Dr. Doug Rouse from the University of Wisconsin gave a presentation on the use of the fumigant chloropicrin (Pic-Plus) to control common scab. The results of his row fumigation trial conducted in 2005 indicated that chloropicrin significantly reduced the incidence and severity of common scab when used at 80 and 100 pounds per acre. Parallel on-farm trials gave similar results.
Dr. Leslie Wanner, a plant pathologist with USDA at Beltsville, provided information on new developments on common scab research, not only at the International Common Scab Conference but also at the National Potato Council Seed Seminar held in Missouri on December 7 and 8, 2007. The following is a summary of some of the topics she discussed at the meetings.
|Ontario potato growers, Nelson Parker (left) from Union and Harry VanDerZaag (right) from Alliston, look at a variety display during the International Common Scab Conference.|
A survey of pathogenic Streptomyces in 19 states in the US and in New Brunswick identified four species among more than 700 pathogenic strains. In almost all cases, only a single species was found in a field location, although different species were frequently found in near-by locations. The most common species found was S. scabies, the first described and best known common scab pathogen.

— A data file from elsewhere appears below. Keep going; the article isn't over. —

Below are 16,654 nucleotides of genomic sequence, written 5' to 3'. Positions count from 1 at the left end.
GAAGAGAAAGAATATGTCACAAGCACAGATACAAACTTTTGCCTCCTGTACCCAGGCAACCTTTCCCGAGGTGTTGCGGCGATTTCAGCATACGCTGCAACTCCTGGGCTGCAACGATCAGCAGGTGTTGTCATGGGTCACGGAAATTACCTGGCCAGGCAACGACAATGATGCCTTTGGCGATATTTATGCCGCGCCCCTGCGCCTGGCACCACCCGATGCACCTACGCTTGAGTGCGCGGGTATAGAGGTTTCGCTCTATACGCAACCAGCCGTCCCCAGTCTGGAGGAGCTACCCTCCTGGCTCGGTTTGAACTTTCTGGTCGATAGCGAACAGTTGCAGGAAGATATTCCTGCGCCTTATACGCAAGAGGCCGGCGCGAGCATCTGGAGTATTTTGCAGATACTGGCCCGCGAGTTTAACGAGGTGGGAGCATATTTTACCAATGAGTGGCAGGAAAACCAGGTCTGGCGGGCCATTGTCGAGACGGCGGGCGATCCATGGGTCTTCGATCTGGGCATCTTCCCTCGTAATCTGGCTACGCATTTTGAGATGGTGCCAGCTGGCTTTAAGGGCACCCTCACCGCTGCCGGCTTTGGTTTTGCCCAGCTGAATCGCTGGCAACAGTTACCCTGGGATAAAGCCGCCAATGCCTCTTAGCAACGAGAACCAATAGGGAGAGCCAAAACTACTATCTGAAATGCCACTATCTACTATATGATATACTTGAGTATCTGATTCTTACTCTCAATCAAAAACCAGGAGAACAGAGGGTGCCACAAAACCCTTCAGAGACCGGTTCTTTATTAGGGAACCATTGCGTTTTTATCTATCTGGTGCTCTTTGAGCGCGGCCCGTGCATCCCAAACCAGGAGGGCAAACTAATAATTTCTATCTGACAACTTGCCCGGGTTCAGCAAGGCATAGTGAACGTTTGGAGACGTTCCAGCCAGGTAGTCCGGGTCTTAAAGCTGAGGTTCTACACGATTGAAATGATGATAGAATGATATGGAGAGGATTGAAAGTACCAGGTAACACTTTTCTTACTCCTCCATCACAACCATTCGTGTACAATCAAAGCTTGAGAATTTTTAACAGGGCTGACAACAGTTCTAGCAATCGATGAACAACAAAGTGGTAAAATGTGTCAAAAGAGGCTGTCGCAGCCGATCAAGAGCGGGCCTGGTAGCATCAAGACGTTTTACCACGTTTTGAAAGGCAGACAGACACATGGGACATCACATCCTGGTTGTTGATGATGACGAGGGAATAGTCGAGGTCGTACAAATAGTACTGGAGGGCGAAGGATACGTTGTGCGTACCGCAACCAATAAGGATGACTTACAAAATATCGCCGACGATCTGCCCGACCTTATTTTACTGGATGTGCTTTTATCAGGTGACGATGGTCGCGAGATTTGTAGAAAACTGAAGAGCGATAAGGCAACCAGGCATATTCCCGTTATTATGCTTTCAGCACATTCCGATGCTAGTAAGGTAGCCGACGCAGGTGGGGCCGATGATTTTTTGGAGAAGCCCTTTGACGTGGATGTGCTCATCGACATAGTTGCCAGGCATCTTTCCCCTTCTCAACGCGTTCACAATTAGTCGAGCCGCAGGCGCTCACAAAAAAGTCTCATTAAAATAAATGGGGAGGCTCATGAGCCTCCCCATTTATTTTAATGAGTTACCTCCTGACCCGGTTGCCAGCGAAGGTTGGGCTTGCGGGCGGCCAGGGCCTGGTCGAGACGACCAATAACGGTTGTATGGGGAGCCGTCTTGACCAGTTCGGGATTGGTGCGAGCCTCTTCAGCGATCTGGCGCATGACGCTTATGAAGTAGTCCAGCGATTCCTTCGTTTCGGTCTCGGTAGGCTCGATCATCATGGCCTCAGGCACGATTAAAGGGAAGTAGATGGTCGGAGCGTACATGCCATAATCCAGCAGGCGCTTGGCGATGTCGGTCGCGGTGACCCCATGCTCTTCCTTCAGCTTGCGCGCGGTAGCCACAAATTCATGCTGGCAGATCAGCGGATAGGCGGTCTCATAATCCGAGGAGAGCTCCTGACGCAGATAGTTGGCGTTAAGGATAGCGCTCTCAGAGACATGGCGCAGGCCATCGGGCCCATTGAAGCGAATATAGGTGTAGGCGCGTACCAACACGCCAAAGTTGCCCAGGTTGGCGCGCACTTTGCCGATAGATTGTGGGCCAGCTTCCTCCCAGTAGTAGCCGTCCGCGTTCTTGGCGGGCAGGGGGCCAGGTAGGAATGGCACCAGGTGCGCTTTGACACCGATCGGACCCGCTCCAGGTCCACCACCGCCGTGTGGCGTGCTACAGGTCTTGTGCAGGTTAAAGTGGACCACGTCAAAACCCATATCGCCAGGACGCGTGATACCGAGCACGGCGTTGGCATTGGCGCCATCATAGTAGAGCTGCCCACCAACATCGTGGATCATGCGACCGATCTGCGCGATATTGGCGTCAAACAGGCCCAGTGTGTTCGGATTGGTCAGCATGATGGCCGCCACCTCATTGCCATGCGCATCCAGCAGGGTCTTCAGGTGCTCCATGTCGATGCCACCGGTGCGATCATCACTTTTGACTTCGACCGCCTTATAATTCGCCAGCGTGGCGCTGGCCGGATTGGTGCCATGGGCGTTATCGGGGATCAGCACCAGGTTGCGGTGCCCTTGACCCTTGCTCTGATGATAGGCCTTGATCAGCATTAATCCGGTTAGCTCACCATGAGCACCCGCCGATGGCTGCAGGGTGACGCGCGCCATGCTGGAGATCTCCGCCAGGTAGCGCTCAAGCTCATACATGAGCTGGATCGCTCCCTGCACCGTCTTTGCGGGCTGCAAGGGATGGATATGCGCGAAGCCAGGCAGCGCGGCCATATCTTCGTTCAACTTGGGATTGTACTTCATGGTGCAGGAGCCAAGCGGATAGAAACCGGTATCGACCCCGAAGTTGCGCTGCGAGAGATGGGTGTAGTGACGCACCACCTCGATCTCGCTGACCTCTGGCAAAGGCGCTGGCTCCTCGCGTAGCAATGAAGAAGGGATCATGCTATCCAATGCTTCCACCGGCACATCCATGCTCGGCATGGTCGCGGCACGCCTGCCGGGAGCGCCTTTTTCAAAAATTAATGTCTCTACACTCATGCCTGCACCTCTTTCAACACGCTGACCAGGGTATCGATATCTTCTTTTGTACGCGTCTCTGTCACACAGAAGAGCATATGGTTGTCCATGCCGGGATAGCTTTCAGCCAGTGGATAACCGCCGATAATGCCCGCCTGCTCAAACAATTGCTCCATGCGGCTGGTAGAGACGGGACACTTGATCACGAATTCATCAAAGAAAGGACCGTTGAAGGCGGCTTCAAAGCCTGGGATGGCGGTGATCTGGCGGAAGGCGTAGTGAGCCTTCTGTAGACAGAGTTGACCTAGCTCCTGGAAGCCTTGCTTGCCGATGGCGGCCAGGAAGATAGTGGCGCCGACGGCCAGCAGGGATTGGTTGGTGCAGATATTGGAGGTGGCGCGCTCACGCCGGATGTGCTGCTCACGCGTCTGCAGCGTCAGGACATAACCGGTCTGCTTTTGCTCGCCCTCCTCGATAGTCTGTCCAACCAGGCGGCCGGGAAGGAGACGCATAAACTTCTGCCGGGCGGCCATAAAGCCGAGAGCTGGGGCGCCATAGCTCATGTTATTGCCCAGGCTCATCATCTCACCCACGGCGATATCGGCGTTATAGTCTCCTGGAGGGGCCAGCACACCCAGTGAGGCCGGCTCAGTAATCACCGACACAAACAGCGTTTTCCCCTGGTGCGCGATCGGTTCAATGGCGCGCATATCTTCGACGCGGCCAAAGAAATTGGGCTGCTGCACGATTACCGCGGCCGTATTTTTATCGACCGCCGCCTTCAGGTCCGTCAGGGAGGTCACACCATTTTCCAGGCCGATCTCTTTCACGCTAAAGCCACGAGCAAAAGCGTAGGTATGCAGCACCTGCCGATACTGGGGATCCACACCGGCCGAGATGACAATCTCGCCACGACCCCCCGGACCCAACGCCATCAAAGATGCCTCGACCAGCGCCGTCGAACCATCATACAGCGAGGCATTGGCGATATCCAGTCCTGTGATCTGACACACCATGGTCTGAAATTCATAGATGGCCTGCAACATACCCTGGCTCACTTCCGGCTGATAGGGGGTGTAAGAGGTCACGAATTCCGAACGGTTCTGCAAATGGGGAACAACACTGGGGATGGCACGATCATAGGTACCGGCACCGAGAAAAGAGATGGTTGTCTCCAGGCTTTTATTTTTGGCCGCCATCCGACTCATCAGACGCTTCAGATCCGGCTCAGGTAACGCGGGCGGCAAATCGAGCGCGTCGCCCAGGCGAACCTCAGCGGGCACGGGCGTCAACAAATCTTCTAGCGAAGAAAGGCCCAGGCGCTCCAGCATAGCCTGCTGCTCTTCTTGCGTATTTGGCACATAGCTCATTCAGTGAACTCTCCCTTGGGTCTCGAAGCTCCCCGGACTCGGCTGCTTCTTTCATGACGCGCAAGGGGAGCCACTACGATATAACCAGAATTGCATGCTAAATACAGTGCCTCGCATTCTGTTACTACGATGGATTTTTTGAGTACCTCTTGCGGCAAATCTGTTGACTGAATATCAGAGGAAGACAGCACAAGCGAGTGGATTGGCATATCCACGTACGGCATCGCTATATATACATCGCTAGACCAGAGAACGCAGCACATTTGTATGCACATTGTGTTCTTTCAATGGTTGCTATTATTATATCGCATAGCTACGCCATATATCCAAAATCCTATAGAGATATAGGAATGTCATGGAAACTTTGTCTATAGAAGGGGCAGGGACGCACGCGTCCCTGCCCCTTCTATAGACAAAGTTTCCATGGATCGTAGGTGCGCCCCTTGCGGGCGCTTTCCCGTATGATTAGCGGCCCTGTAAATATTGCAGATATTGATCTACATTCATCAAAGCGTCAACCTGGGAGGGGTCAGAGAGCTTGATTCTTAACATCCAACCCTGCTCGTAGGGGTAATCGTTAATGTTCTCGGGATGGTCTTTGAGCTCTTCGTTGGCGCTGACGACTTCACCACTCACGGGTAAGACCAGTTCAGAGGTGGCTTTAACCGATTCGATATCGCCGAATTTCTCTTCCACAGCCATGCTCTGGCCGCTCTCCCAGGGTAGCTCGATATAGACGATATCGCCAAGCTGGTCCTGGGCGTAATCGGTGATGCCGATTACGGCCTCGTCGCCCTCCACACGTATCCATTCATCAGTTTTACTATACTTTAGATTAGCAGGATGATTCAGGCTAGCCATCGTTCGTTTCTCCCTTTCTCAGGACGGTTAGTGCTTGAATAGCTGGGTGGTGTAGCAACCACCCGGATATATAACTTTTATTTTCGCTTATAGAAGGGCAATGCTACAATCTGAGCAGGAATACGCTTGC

Wanner indicated that there is genetic variation in Streptomyces strains from all over North America and it looks like different strains are characteristic of different geographic regions. Some strains cause more severe symptoms than others, but the severity is also affected by the amount of pathogen present in the soil and the stage at which the pathogen infects the developing tuber. It is not yet clear if there are differences in the susceptibility of different potato varieties to different strains. It may be possible in the future to plant a variety usually thought susceptible to scab because the strain of scab in the field is not very aggressive.